Ides of March Portend Higher Prepay Speeds

Some analysts were predicting a significant increase in prepayment rates in March for 30-year mortgages in Fannie Mae and Freddie Mac mortgage-backed securities.

In the Mortgage Strategist, UBS Investment Research analysts forecast that March speeds would climb about 30%. (The deadline for this column preceded the release of agency prepayment rates for March.)

"Discount speeds will mostly be boosted by an increase in day count (22 vs. 19) and seasonality," the UBS publication said. "Given the extra capacity and empty pipeline in the mortgage industry, we expect the lag between refinance response and recent rally to be short."

The analysts predicted that premium Fannie Mae speeds, especially vintage 2006 6.0% and 6.5% coupons, would experience an increase in constant prepayment rates of 3-5 CPR, to 13.5 and 22.0 CPR, respectively. Their projection for the average speed of Fannie Mae 7.0s was 19.0 CPR.

"At the moment, we have not seen any evidence that the liquidity squeeze in the subprime market is spreading into the prime market, although marginal alt-A borrowers could show less refinance response due to lack of [home price appreciation]," they declared.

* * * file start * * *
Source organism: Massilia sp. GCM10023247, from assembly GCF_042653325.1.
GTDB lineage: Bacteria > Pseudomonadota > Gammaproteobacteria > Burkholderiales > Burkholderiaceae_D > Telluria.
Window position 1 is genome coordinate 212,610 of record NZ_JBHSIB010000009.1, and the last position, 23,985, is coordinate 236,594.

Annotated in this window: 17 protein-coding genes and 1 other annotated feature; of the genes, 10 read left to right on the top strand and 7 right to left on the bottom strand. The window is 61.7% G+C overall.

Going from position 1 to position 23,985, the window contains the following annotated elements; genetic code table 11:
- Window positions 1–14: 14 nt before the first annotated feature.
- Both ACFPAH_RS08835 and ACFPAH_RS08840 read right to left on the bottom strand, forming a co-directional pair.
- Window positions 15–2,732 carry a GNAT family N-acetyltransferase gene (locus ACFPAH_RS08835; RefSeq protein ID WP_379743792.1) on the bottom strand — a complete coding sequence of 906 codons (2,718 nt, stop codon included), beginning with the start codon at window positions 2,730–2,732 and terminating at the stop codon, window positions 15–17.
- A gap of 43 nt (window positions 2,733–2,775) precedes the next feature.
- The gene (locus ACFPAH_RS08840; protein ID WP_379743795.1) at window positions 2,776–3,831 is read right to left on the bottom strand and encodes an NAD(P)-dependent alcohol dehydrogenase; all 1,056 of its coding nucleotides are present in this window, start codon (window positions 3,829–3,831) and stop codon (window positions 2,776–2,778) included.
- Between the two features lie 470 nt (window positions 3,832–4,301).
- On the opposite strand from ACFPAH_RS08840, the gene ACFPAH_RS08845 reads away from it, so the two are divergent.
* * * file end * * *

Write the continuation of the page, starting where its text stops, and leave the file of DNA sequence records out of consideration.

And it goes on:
Looking out another month, the UBS analysts were forecasting that April prepayments would fall 3%-5% from their levels in March.

"Two fewer business days should reduce discount speeds by 7% to 10%," they said. "On the other hand, the ongoing rally could continue to boost premium speeds by 5%."

RBS Greenwich Capital, in its U.S. ARMs Strategy, also foresaw a sharp increase in prepayments for March.

Focusing on agency hybrid speeds, it projected a 30%-35% jump, citing "faster prepayment seasonality effect in March, a three-day higher business day count and slightly higher refinancing volume in February."

Echoing the UBS forecast, the RBS Greenwich Capital publication also predicted a slowdown in April because of fewer business days that "could offset its faster seasonality effect."

In February, prepayment rates for 30-year mortgages in Fannie Mae and Freddie Mac mortgage-backed securities had declined about 12%.

Bear Stearns & Co. attributed the speed decline to a 10-basis-point rise in mortgage rates, slower seasonal housing activity, and fewer business days.

"The big story, however, was in the 2006 production 30-year 6.0% and 6.5% coupons, where large declines of from 3 to 4 CPR were visible," said Bear Stearns analyst Dale Westhoff. "The move higher in rates had its biggest impact on the 6.0% coupon, moving it marginally out of the refinancing window."

As an example, the analyst cited the speeds of the 2006 Fannie Mae 6.0, which fell from 13.9 CPR in January to 10.0 CPR in February.

Mr. Westhoff said 30-year mortgage rates would have to drop to 5.70% to prompt another "major surge" in refinancing.

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